A Sweet-Toothed Visitor is Coming to Your Place!
You may have shivered through the cold snap in May, but there is a very good reason to celebrate it. The chill means it’s now a great time to look out for Red Wattlebirds!
These birds don’t like snowfall. It drives them out of their usual high altitude, mountainous habitat and down to lower lying areas.
You’ll have to keep your eyes peeled though as the colouring of their feathers can make them difficult to see when they’re hiding amongst shrubs and bushes. They can be great camouflage artists when they want to be!
To help you spot one, listen out for the Red Wattlebird’s loud, harsh ‘cookey cook’and ‘tobacco box, tobacco box’ calls. They sound quite like the Noisy Friar Bird.
Winter means that Red Wattlebirds will be more frequent visitors to towns and suburbs, where you’ll have a much easier time spotting them. Look out for them forming large flocks.
Red Wattlebirds migrate in search of winter food. They love to drink the nectar from flowers in your local parks and gardens, as they are part of the Honeyeater family.
If you’re a Perth resident, you’ve probably already seen one of these guys. Red Wattlebirds are one of the most common Honeyeaters seen in the Western Australian capital.
If you’re in south-eastern Australia, a good tip is to keep a lookout for Red Wattlebirds poking around under your eaves and gutters. They love to snatch up a tasty meal of a spider to take back to their chicks in the nest. (How would a spider supper sound to your kids?)
If you want to encourage Red Wattlebirds to your garden, plant nectar producing plants. If you have grevilleas or paperbarks (melaleucas) around your backyard, these provide some of the Red Wattlebird’s favourite food.
DID YOU KNOW?
Red Wattlebirds have fantastic hunting skills- like Mr Miyagi in The Karate Kid, these birds can catch flying insects midair!
Little Troublemaker: Wattlebird Noise Machines
It is a dark, chilly winter morning, long before five o’clock, you are curled up in your toasty bed when you wake to a deafening concert of screeches from the bottlebrush outside your house. If you are blessed with a resident flock of wattlebirds in your neighbourhood you might as well get up now – the little noise machines won’t stop until nightfall.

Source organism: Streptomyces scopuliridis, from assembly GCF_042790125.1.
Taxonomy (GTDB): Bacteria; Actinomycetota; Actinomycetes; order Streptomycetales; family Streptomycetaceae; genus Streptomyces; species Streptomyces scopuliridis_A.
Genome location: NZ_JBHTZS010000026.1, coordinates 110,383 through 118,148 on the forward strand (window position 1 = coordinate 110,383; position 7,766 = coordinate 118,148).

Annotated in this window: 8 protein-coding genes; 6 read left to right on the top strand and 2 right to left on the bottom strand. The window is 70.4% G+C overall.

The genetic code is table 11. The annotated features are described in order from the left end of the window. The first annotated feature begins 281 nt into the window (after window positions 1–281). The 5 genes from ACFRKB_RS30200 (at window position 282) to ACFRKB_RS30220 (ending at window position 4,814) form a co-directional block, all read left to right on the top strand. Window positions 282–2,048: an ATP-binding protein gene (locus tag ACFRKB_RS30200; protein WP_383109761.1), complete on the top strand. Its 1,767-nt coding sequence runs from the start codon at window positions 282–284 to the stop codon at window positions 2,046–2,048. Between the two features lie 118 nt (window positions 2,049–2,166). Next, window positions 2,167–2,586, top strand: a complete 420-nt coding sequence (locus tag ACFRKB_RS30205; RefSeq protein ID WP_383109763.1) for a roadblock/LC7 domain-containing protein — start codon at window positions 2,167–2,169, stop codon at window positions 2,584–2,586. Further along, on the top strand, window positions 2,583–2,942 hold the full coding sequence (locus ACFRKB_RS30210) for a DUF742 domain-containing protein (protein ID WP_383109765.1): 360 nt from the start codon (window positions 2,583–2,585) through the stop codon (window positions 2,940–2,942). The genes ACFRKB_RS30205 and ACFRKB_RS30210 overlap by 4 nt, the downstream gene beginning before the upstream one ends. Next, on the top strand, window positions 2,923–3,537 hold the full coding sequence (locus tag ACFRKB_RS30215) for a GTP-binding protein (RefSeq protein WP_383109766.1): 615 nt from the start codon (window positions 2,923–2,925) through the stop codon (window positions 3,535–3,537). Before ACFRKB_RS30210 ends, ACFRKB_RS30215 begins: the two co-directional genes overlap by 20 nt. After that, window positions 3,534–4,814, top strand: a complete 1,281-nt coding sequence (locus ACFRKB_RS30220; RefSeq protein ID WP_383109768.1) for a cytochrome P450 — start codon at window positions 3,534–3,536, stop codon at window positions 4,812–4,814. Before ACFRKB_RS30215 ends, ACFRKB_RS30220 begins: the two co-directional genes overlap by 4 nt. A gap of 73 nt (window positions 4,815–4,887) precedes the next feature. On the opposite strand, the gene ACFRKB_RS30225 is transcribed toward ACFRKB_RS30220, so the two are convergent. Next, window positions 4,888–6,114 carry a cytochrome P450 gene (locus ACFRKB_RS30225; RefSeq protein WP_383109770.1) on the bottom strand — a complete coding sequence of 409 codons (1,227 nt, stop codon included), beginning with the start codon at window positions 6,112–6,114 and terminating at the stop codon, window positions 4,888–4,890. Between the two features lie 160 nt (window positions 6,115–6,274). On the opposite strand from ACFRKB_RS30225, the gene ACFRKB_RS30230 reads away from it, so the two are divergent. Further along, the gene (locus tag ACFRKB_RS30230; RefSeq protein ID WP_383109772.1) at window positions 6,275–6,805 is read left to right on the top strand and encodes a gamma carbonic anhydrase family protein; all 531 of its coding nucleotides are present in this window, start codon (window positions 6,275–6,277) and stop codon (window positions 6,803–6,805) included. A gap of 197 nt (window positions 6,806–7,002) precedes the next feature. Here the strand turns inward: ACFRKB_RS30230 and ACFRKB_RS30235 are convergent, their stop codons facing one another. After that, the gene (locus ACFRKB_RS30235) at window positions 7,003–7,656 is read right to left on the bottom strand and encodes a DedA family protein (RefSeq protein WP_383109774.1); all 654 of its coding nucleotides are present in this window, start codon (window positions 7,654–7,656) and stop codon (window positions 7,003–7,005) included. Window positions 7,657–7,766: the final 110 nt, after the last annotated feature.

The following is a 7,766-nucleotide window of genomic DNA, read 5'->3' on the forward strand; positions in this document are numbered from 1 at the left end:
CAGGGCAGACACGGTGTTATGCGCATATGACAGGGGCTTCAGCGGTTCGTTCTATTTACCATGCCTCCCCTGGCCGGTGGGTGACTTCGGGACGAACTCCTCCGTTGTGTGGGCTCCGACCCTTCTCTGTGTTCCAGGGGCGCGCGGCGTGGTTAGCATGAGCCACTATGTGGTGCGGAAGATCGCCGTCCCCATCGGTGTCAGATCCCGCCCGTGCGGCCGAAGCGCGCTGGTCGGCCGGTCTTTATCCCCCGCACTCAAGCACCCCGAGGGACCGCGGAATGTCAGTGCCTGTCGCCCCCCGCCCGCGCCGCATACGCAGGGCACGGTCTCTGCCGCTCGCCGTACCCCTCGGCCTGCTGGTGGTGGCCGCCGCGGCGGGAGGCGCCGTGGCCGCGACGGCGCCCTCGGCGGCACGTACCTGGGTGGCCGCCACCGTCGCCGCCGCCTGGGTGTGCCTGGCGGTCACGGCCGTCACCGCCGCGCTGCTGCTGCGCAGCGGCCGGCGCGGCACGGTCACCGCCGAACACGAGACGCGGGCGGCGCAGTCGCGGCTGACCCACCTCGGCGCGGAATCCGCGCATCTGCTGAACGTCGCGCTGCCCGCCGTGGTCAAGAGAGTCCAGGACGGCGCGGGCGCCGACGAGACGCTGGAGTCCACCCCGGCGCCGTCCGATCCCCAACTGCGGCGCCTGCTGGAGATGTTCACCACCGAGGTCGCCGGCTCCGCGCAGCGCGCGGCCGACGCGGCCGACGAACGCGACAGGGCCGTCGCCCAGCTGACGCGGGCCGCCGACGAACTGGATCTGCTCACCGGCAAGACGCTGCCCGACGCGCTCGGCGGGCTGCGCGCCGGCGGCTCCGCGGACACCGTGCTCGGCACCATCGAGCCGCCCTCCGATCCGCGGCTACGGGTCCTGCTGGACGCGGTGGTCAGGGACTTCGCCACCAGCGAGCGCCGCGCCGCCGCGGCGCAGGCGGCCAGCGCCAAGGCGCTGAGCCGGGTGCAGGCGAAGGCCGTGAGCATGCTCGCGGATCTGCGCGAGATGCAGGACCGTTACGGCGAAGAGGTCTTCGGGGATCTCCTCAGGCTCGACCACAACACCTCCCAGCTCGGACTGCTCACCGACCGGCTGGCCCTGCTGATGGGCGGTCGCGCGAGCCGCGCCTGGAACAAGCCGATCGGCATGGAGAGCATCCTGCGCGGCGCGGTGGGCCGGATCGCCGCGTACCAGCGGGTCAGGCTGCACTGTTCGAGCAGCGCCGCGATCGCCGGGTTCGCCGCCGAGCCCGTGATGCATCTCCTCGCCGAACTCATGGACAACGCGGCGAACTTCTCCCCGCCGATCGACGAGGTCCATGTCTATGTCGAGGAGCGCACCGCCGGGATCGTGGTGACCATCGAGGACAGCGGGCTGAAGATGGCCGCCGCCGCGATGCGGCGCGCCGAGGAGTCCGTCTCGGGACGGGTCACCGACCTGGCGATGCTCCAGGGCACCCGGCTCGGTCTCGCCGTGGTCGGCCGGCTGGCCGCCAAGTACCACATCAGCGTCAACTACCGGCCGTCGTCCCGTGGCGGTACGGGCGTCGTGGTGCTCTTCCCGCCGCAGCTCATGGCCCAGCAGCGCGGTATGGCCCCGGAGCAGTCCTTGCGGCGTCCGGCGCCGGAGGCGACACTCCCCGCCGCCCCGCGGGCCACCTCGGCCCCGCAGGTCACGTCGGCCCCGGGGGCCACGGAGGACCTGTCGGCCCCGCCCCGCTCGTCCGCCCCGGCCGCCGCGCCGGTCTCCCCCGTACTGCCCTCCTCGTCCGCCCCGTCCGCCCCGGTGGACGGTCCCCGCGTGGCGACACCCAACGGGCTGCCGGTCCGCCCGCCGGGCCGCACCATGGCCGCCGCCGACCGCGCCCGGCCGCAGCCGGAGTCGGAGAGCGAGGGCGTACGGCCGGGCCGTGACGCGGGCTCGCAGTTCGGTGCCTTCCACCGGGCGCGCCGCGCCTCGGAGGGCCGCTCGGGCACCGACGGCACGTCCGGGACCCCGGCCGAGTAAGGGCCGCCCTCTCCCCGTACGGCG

Red Wattlebirds and the Tasmanian Yellow Wattlebirds Australia’s largest of the honeyeaters, can be as annoying as neighbour’s barking dog, especially right now as they start to breed.
Bottlebrushes and other native trees are winter flowering natives, provide much needed food at this cold time of year, and your wattlebirds will not let any of their nectar go to waste.
Starting their families does not only come with noisy announcements. You may also find that the wattlebirds become more aggressive in defending their nest sites and territories.
The smallest of the wattlebirds, the Little and Brush Wattlebirds, also busy themselves with family business, but only where there aren’t too many of their larger cousins, the Red Wattlebirds around.
Like all native birds, the wattlebirds are protected, and there is not much you can do to discourage them from a favourite food tree.
The best way to live with Red Wattlebirds is to enjoy their buzzing activity as sure sign of the coming spring, to trust that they will move on to sweeter nectar once the next species of native tree comes into flower and that those that will stay with you will calm down a lot after the breeding business is over. Until then, earplugs might be your best way to cope with the excitement around you.